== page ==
Salem G, van de Velden L, Laloé F, Maire B, Ponton A, Traissac P, Prost A.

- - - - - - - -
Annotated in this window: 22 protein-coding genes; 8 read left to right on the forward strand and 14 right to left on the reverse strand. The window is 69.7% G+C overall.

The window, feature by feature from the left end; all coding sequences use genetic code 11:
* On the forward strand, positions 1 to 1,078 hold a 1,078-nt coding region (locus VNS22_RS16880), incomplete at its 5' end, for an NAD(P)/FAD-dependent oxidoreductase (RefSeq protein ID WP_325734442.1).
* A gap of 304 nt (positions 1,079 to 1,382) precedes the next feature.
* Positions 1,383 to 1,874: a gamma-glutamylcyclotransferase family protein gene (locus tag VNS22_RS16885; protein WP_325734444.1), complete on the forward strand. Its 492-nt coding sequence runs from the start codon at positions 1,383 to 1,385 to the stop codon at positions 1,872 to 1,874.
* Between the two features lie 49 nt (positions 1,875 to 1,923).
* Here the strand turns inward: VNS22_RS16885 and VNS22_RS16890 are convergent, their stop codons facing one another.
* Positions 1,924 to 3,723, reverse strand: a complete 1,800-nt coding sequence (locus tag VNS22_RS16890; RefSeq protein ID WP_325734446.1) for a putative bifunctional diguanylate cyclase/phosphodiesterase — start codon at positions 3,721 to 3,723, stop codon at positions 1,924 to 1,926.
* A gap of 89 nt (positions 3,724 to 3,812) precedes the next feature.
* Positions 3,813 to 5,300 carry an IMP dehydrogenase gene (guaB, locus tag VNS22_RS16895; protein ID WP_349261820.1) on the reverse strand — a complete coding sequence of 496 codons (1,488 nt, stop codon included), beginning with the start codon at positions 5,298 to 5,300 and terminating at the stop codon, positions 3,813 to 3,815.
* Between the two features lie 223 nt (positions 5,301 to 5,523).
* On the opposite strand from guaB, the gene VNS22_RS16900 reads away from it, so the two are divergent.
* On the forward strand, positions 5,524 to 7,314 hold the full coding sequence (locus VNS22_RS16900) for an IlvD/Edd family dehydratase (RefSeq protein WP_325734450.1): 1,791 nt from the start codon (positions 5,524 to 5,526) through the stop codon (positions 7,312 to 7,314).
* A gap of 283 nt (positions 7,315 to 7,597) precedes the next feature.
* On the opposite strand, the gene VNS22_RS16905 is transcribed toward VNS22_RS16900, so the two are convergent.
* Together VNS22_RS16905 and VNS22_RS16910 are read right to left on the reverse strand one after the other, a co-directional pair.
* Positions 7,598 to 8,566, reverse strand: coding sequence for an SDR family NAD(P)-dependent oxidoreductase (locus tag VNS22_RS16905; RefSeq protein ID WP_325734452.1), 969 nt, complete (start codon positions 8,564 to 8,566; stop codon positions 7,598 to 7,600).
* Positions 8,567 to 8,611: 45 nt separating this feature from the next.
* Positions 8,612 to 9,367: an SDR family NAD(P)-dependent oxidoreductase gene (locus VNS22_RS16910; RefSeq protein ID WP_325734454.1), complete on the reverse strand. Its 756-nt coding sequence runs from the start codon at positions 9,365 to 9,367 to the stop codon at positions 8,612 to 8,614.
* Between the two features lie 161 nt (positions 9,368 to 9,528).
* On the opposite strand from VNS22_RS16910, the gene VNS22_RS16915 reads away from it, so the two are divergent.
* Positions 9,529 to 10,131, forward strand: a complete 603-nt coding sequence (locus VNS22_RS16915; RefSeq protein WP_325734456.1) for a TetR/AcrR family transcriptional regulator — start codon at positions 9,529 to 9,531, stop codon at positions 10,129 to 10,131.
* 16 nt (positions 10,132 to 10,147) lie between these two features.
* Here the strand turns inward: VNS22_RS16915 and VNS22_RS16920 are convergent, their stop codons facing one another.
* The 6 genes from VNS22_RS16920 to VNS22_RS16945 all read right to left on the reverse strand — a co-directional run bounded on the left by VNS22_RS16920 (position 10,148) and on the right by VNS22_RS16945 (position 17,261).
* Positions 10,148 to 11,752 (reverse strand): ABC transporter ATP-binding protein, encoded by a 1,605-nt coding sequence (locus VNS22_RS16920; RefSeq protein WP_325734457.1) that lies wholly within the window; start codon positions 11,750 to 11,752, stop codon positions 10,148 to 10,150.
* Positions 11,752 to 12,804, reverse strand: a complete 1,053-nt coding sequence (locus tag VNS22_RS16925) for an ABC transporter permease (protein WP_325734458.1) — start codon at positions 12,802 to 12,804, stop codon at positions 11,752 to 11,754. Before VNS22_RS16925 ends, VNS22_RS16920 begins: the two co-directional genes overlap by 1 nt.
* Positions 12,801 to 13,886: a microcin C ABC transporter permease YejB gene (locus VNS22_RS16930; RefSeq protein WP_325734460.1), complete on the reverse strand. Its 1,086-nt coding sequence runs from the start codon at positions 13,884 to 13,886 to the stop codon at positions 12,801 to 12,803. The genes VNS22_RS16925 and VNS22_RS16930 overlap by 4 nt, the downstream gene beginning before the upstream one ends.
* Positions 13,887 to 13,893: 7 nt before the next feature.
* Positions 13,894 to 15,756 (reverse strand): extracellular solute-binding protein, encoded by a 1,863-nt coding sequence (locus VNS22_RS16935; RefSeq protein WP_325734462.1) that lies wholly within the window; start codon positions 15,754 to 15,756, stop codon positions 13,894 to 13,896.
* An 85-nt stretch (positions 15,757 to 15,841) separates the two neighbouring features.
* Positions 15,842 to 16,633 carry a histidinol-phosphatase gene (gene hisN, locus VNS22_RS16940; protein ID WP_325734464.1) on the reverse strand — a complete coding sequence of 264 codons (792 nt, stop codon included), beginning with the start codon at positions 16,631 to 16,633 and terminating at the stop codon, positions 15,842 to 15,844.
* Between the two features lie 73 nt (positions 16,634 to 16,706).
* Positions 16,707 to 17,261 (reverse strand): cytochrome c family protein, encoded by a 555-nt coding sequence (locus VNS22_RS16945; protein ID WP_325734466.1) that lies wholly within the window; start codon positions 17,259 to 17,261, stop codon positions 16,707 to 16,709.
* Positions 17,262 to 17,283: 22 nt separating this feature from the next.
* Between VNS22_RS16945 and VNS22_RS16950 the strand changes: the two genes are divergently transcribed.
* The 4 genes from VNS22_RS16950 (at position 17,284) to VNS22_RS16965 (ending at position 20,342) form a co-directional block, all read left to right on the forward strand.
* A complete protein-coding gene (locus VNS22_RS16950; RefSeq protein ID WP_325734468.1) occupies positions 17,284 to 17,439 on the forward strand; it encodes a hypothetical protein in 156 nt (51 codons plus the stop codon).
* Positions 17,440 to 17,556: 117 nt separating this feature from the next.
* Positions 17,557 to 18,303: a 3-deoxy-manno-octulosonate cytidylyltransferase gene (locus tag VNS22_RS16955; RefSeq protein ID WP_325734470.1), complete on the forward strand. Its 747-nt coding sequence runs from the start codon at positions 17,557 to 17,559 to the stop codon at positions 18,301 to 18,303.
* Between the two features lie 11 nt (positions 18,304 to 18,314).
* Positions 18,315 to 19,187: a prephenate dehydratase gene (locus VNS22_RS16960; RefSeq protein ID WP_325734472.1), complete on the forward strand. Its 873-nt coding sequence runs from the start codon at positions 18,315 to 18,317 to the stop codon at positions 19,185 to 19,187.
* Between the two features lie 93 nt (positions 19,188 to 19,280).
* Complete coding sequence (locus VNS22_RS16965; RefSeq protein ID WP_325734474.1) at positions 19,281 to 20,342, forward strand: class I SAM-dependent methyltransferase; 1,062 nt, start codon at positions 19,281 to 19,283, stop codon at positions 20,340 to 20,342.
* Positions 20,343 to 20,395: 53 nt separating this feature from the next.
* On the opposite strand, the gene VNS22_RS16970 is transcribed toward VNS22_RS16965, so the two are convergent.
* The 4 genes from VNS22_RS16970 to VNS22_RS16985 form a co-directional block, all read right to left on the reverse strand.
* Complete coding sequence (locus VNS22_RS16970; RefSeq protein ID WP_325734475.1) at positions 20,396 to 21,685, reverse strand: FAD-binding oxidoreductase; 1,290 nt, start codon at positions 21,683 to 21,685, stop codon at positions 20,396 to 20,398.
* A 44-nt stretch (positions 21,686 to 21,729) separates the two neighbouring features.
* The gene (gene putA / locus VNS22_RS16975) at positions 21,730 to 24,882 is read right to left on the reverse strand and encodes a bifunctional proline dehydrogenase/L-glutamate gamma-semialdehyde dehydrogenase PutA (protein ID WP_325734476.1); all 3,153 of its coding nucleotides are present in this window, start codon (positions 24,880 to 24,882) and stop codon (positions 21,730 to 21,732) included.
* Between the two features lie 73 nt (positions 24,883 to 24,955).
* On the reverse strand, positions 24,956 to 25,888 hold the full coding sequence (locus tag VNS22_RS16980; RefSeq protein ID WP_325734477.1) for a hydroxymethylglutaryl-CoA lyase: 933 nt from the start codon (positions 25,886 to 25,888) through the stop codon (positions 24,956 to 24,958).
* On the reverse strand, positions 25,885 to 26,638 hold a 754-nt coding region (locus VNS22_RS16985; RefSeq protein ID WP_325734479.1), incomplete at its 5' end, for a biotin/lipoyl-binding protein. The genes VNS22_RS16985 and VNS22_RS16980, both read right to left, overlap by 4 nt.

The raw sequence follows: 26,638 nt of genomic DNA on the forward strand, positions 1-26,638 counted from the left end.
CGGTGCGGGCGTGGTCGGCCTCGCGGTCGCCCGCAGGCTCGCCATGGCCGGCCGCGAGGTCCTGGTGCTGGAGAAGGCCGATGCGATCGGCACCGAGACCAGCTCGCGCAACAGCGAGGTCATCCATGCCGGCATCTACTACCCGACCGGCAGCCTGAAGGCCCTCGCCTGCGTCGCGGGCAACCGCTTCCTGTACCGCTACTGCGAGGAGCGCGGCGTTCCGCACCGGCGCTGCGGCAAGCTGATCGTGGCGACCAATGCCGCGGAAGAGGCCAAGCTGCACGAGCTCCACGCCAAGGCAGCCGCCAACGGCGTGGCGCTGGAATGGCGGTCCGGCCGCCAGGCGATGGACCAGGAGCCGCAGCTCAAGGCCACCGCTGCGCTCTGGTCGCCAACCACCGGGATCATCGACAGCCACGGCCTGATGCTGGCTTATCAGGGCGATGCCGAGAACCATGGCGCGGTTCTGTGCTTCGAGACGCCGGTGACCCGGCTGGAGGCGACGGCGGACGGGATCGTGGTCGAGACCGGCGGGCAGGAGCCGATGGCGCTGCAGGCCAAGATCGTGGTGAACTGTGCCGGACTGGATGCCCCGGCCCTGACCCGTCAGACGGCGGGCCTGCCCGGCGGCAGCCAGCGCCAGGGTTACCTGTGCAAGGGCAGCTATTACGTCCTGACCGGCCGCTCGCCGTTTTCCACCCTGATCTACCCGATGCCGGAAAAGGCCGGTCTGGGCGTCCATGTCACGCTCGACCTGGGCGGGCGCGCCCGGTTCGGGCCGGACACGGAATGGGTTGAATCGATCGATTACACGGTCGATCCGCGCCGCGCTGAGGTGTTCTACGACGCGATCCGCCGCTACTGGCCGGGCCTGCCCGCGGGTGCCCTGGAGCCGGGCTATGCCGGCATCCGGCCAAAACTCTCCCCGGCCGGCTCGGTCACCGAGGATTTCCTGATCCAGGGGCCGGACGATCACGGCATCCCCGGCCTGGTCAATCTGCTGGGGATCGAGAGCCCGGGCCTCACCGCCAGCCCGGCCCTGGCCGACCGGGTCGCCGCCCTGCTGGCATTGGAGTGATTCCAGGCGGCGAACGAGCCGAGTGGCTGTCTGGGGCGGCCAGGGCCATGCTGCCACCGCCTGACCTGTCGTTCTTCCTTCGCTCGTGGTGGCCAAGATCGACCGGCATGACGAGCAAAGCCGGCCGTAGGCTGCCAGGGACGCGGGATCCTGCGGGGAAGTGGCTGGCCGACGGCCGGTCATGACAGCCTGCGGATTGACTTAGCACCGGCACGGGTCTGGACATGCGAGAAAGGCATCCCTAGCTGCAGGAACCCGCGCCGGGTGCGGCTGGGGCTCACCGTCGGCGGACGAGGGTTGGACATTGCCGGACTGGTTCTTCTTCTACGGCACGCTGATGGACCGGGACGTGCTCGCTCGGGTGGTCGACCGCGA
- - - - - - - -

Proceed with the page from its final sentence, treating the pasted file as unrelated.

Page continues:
A survey carried out in Pikine (Senegal) on a sample of 5 groups of children drawn from ecologically representative sections of the town confirms the high prevalence in urban areas of Africa of intestinal infection, especially A. lumbricoides (35.6%), T. trichiura (35.4%), and Giardia (43.7%). The prevalence of A. lumbricoides (35.6%), T. trichiura (35.4%), and Giardia (43.7%). The prevalence of A. lumbricoides and T. trichiura are appreciably higher in the oldest sectors of the town or in those with a better sanitary standard: up to 47.7% for Ascaris and 46% for Trichuris. The use of X2 tests and log-linear analysis demonstrates a significant association between Ascaris and Trichuris. The highest prevalence for Giardia (56.8%) were to be found on the outskirts of the town, where the lowest prevalence of Ascaris (21.7%) and Trichuris (22.9%) were noted; moreover, age-based prevalence for the three parasites vary from one ecological area to another. The relationship between the urbanization process, the variation in environmental factors and intestinal parasitic infection, and the operational implications arising from this geographically-based approach are discussed.